Journal of Gastroenterology and Digestive Diseases

Research Article - Journal of Gastroenterology and Digestive Diseases (2018) Volume 3, Issue 1

Mirtazapine in diarrhea-predominant irritable bowel syndrome: an open label study.

Background and objective: Antidepressant drugs including tricyclic antidepressants and selective serotonin reuptake inhibitors are established for use in the management of irritable bowel syndrome, but their efficacy over placebo remains modest. Mirtazapine is a novel antidepressant with multimodal mechanism of action. We aimed to study its efficacy in diarrhea-predominant irritable bowel syndrome (IBS-D). Methods: Sequential IBS-D patients were administered oral mirtazapine for 12 weeks. Dosage commenced at 15 mg daily, increasing to 30 mg if tolerated. Outcomes included change in IBS symptom severity score, Hospital anxiety and depression scale and diary-derived symptom scores (diarrhea, pain, urgency) post-treatment compared with baseline. Results: 16 patients (13 female, mean age 39) were included. Eleven patients received 15 mg while five received 30 mg mirtazapine. 11 patients (69%) were deemed responders, classified as those in whom IBS symptom severity score reduced by >50 points post-treatment. Significant reductions from pre- to post-therapy in mean hospital anxiety (difference -2.0, P=0.04) and depression (difference - 0.7, P=0.04) scales were noted. The mean IBS symptom severity score also reduced severity with therapy, from 313 to 215 (P<0.01). Significant reduction in symptom scores for abdominal pain, urgency, diarrhea and bloating were noted (all P ≤ 0.01). No serious adverse events occurred, but minor adverse effects were noted in 9 subjects. Conclusions: In this open-label study, mirtazapine demonstrated efficacy in improving both gastrointestinal and psychological symptoms in IBS-D. Its potential utility should be further evaluated in larger controlled trials.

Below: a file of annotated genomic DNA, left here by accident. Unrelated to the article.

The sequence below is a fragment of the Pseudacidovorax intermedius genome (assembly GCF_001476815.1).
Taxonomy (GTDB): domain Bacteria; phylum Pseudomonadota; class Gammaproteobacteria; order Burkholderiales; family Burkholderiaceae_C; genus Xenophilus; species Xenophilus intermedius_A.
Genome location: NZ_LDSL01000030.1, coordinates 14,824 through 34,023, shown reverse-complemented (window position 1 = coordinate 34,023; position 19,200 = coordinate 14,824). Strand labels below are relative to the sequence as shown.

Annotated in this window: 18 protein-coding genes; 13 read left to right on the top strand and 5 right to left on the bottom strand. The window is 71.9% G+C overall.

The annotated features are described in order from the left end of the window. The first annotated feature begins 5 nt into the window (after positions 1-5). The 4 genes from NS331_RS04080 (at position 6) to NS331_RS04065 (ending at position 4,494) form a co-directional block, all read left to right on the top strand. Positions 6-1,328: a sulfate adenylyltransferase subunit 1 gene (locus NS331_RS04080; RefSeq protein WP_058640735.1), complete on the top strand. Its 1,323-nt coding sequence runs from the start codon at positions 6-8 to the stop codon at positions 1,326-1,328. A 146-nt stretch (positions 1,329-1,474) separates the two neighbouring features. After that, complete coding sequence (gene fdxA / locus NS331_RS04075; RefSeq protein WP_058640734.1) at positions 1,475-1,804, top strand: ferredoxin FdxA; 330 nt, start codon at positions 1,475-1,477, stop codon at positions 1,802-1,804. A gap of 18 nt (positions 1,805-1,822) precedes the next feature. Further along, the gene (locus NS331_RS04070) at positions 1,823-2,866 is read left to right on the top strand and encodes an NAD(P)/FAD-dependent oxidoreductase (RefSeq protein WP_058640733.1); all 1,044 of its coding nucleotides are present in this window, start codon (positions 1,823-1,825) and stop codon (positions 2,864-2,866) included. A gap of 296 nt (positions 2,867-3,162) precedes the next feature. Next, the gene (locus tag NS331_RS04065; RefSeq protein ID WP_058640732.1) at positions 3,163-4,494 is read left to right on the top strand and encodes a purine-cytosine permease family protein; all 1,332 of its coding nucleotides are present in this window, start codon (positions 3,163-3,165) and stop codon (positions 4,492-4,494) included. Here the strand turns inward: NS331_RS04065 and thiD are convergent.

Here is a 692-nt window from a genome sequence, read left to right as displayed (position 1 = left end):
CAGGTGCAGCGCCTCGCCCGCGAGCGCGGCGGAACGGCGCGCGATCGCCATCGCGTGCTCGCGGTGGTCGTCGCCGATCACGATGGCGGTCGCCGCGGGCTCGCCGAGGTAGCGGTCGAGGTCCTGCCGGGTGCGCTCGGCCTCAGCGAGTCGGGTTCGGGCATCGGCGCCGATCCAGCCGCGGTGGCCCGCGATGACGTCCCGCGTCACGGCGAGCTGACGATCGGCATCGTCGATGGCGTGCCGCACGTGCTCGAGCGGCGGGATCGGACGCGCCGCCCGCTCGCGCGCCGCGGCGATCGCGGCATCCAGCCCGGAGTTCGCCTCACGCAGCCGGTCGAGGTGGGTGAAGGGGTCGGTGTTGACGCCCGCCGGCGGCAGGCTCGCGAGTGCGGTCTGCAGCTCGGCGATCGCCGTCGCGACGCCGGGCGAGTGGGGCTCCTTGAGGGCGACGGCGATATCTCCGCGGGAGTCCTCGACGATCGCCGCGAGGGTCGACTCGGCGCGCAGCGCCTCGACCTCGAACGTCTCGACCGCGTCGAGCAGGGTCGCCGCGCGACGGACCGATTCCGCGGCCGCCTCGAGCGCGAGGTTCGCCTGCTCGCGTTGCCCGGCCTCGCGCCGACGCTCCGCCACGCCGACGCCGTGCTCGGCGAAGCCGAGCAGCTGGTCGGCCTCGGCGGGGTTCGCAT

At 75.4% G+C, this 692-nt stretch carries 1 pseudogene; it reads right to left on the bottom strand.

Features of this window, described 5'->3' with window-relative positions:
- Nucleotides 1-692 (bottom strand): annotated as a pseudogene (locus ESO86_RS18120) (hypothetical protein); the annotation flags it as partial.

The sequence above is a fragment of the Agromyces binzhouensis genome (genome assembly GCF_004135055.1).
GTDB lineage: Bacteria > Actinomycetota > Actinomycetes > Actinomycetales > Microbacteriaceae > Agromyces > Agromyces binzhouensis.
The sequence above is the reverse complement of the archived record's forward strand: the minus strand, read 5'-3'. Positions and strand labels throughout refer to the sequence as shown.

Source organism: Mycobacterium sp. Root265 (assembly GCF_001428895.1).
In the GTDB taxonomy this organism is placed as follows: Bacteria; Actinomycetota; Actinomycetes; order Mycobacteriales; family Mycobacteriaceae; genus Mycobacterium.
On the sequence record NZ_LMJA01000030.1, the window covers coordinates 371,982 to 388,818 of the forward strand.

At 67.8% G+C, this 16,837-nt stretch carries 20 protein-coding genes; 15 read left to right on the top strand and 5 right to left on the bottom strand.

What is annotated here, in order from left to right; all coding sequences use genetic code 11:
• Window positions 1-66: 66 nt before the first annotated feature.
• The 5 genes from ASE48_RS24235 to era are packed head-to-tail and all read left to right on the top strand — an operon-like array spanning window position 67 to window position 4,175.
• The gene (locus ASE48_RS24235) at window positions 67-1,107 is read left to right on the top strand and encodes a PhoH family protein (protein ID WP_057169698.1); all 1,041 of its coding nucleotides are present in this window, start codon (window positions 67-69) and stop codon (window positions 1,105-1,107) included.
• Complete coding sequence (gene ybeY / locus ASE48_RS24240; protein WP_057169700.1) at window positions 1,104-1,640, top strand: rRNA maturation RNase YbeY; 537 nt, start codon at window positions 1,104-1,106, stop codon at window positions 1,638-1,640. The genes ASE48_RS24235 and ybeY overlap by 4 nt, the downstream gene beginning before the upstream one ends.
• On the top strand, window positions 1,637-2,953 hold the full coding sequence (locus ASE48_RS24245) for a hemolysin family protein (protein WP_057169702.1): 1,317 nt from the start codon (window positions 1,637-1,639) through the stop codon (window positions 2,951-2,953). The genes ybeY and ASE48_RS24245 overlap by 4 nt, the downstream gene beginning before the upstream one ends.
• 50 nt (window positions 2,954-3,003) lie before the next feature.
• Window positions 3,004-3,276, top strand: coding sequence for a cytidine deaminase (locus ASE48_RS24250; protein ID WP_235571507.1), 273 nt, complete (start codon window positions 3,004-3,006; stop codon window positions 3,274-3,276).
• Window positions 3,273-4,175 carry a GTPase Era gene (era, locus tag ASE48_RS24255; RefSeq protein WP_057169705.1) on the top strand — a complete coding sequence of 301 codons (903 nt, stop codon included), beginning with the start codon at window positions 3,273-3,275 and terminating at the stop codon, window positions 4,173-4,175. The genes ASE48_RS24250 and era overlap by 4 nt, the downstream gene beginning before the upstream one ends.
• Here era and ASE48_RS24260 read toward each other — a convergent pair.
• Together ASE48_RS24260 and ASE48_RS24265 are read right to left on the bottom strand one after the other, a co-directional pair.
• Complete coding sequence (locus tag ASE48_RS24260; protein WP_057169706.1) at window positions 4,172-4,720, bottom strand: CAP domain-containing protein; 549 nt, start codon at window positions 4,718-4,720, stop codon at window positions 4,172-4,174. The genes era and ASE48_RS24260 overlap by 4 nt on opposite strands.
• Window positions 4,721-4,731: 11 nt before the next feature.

Author(s): Sanagapalli S*, Kim E1, Zarate-Lopez N, Emmanuel A

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